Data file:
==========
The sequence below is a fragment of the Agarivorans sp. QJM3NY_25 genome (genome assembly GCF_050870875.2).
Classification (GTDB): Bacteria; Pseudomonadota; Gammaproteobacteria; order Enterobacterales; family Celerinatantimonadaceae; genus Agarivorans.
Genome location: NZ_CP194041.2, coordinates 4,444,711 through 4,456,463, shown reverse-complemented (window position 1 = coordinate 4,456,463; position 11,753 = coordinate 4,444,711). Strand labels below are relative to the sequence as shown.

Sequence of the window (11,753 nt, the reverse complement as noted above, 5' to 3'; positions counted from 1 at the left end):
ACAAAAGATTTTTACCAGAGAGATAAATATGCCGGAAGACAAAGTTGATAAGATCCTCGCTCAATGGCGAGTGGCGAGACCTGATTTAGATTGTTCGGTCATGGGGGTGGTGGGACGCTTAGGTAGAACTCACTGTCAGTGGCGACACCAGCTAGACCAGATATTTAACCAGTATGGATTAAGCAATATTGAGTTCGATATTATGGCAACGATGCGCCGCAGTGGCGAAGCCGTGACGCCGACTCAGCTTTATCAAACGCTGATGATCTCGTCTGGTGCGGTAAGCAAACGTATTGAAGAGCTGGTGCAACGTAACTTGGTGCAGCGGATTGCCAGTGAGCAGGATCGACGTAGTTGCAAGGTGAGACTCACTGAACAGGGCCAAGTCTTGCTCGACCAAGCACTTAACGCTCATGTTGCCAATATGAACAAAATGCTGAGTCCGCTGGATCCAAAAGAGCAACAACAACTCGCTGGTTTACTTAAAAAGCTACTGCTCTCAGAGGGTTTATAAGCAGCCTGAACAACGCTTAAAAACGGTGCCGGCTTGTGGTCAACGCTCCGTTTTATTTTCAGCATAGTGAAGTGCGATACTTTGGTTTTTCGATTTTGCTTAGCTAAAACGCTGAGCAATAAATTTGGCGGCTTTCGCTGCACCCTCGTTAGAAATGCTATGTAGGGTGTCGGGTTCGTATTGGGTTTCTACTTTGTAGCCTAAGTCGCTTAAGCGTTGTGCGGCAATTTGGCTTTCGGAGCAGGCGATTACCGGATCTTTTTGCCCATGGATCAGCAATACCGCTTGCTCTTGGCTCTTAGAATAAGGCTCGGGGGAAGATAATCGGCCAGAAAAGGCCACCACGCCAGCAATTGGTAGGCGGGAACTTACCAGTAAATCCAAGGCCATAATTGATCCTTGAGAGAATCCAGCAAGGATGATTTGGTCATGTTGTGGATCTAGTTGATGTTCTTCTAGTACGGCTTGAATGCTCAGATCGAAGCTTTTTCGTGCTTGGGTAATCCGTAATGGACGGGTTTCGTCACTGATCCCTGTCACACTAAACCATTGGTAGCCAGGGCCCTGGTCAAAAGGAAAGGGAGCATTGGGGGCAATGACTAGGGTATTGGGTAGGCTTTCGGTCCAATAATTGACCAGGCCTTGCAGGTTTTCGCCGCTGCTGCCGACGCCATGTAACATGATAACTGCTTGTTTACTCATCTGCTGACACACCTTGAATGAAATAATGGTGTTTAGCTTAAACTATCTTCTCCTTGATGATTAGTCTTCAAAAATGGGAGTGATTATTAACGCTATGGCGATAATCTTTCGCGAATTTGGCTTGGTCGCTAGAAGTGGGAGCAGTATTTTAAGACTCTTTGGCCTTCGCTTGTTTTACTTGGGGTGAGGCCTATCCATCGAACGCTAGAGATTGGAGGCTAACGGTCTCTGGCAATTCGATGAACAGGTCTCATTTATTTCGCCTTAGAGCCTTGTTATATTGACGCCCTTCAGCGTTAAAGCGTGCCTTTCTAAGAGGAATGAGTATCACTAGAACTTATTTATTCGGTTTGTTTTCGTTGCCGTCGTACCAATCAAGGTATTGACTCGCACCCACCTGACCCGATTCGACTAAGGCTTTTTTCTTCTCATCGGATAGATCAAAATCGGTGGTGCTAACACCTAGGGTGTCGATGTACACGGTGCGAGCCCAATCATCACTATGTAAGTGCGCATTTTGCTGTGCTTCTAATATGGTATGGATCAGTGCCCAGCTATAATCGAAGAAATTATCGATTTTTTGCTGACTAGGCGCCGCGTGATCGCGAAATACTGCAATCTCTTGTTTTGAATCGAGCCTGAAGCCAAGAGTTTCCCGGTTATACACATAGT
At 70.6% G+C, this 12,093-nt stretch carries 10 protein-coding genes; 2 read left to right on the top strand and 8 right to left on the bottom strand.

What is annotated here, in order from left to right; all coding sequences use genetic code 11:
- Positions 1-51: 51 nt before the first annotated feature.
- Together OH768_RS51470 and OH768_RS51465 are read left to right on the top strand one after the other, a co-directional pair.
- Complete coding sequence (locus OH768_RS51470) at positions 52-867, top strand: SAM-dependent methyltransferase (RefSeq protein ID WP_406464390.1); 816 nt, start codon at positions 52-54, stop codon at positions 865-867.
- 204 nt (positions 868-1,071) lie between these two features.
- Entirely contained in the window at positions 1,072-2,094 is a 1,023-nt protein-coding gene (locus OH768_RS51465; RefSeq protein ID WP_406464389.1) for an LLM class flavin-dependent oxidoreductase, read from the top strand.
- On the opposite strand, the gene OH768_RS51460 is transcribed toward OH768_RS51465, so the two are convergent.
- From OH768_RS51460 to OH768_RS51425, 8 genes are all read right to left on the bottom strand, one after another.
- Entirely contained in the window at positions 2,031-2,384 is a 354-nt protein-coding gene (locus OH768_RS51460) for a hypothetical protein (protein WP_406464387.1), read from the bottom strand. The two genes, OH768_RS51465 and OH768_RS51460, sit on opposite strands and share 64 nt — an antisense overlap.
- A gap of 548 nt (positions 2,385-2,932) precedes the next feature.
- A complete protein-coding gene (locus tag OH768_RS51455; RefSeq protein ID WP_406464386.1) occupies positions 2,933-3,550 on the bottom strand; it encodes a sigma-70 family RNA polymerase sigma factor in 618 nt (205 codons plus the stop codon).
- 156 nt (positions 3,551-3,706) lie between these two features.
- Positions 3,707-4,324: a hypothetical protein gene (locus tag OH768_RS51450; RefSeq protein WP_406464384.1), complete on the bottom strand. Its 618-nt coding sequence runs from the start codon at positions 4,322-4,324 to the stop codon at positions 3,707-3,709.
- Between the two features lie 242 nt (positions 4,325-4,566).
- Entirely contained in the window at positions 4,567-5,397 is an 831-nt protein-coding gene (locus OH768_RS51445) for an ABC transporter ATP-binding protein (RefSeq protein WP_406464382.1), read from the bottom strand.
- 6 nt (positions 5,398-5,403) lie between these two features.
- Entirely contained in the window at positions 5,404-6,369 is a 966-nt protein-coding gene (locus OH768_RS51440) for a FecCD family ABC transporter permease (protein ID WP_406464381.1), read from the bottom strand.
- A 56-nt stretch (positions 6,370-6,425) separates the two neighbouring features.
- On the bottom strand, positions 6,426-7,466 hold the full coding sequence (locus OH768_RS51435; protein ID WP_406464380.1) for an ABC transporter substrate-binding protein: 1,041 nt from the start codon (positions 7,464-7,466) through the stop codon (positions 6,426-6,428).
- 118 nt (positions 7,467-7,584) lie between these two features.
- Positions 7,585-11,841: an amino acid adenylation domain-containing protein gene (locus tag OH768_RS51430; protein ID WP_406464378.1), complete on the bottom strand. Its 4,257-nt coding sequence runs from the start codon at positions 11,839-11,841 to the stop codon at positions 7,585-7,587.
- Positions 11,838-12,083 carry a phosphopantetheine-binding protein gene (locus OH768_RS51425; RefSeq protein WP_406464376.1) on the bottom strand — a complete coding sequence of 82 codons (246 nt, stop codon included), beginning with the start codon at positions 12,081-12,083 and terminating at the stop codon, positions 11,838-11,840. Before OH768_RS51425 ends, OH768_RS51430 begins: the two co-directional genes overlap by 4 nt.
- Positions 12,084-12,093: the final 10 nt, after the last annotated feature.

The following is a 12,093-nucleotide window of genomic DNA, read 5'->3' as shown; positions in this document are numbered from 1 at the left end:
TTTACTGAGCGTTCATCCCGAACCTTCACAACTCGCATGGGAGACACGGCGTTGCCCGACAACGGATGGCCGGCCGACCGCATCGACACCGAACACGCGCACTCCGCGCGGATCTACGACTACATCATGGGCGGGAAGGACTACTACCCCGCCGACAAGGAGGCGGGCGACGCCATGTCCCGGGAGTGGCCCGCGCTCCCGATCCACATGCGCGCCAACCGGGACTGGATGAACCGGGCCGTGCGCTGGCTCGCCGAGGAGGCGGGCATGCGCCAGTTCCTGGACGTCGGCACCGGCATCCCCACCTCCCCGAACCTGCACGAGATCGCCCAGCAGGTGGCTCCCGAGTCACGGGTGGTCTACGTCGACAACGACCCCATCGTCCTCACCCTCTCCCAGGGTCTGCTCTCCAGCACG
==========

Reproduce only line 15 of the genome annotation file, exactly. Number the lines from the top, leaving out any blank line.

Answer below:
- Entirely contained in the window at positions 2,031-2,384 is a 354-nt protein-coding gene (locus OH768_RS51460) for a hypothetical protein (protein WP_406464387.1), read from the bottom strand. The two genes, OH768_RS51465 and OH768_RS51460, sit on opposite strands and share 64 nt — an antisense overlap.